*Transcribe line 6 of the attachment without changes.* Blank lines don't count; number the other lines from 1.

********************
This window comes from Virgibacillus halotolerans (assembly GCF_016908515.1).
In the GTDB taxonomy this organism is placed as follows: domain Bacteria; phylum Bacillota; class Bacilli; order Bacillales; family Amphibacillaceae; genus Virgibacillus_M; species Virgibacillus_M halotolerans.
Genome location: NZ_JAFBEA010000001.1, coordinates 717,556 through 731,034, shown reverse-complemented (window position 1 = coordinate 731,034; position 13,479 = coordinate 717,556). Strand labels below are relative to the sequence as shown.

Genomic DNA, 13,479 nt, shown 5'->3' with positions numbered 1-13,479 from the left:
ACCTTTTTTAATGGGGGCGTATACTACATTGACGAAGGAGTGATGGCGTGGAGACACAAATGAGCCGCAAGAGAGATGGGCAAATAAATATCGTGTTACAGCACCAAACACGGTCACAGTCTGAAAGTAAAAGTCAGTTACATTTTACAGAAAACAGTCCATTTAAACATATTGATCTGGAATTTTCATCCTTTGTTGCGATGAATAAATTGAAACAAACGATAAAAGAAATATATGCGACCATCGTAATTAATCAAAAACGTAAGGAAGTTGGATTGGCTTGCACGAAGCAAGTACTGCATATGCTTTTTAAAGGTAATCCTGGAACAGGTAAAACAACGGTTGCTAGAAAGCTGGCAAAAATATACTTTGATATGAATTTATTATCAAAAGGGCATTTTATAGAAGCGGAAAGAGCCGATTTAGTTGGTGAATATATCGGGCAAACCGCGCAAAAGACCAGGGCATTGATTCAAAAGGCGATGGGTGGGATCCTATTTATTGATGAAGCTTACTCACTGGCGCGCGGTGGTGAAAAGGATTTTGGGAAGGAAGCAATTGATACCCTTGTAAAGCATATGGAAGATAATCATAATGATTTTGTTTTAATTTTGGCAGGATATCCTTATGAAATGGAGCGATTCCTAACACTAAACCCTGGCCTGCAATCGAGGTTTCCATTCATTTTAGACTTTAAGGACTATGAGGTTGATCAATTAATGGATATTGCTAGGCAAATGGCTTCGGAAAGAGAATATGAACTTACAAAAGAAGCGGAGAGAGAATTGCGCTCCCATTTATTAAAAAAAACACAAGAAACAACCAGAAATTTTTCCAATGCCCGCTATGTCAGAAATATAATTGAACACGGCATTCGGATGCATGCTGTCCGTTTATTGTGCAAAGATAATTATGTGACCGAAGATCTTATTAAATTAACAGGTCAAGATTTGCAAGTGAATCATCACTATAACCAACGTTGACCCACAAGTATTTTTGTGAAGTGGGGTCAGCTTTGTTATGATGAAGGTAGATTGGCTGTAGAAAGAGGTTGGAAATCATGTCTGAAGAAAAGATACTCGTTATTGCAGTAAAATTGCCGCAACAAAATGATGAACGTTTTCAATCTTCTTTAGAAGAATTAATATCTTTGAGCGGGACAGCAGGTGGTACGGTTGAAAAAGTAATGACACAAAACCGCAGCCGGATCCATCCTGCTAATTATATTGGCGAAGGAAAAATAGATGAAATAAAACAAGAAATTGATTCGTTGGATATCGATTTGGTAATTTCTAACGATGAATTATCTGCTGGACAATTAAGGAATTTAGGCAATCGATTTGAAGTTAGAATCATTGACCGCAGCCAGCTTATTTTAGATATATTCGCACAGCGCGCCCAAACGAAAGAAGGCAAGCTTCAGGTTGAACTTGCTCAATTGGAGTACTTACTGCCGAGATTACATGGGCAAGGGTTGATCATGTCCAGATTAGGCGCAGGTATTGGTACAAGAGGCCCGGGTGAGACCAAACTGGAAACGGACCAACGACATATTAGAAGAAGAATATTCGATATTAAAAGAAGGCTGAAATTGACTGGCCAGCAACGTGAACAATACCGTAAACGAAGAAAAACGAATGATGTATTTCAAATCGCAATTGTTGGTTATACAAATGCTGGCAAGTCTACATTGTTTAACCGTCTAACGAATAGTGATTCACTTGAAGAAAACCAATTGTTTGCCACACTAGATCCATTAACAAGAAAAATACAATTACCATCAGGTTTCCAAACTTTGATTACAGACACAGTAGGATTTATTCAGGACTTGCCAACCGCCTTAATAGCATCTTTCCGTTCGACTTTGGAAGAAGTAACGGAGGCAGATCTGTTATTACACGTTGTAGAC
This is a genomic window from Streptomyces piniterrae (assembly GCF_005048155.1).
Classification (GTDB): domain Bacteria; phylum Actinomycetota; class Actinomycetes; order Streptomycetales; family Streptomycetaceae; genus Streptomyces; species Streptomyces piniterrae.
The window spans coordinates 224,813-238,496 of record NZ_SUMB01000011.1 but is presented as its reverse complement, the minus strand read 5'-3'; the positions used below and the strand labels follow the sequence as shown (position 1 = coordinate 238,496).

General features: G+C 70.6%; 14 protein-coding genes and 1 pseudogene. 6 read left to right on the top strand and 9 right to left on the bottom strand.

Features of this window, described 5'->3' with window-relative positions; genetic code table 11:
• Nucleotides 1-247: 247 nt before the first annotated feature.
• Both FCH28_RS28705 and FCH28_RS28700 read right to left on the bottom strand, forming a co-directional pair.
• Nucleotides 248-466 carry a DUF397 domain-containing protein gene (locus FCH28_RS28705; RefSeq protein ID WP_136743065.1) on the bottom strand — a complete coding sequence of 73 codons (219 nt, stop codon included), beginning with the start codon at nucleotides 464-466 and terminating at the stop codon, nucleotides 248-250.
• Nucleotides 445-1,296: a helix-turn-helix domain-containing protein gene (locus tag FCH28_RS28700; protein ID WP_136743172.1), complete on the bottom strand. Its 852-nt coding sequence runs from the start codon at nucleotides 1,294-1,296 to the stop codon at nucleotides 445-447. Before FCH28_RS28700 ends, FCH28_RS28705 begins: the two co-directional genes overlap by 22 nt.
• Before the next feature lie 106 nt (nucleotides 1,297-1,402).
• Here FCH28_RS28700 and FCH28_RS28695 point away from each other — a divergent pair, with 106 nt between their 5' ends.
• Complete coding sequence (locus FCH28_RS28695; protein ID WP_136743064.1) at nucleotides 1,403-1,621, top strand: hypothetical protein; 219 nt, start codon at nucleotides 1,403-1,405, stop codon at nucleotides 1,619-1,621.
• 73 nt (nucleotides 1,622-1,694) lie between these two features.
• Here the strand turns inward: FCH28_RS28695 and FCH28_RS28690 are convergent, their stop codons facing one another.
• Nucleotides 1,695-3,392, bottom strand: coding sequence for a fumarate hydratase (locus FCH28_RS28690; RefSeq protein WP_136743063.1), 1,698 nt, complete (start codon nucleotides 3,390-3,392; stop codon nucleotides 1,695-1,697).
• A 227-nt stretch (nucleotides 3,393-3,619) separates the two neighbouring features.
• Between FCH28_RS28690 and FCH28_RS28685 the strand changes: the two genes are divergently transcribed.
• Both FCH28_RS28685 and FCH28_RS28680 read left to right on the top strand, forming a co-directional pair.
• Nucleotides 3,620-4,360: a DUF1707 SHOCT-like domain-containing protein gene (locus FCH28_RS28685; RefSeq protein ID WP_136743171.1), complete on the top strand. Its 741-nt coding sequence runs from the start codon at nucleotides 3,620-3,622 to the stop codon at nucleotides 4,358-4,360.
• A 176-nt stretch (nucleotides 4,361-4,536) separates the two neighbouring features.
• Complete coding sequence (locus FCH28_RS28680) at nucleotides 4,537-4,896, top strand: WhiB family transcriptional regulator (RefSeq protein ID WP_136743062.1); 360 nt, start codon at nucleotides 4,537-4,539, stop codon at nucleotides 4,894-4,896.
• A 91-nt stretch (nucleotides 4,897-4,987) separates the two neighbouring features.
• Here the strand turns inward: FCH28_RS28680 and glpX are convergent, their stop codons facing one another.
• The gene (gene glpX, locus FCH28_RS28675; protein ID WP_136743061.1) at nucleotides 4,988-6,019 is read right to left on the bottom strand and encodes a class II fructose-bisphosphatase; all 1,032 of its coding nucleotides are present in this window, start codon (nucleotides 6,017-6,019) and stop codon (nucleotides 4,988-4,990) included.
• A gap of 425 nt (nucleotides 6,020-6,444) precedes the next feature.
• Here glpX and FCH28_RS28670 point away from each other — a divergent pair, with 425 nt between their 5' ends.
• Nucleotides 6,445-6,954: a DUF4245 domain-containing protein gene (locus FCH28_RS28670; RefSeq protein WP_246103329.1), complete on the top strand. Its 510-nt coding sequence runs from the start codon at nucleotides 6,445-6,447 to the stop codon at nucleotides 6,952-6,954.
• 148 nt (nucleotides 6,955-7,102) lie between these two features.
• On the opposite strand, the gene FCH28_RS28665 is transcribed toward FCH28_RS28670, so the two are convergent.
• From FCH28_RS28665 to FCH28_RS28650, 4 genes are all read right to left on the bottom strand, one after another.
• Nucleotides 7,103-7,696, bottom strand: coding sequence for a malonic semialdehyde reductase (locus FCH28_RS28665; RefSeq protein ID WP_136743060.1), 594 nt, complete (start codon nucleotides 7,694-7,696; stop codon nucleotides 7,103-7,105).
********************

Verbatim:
This is a genomic window from Streptomyces piniterrae (assembly GCF_005048155.1).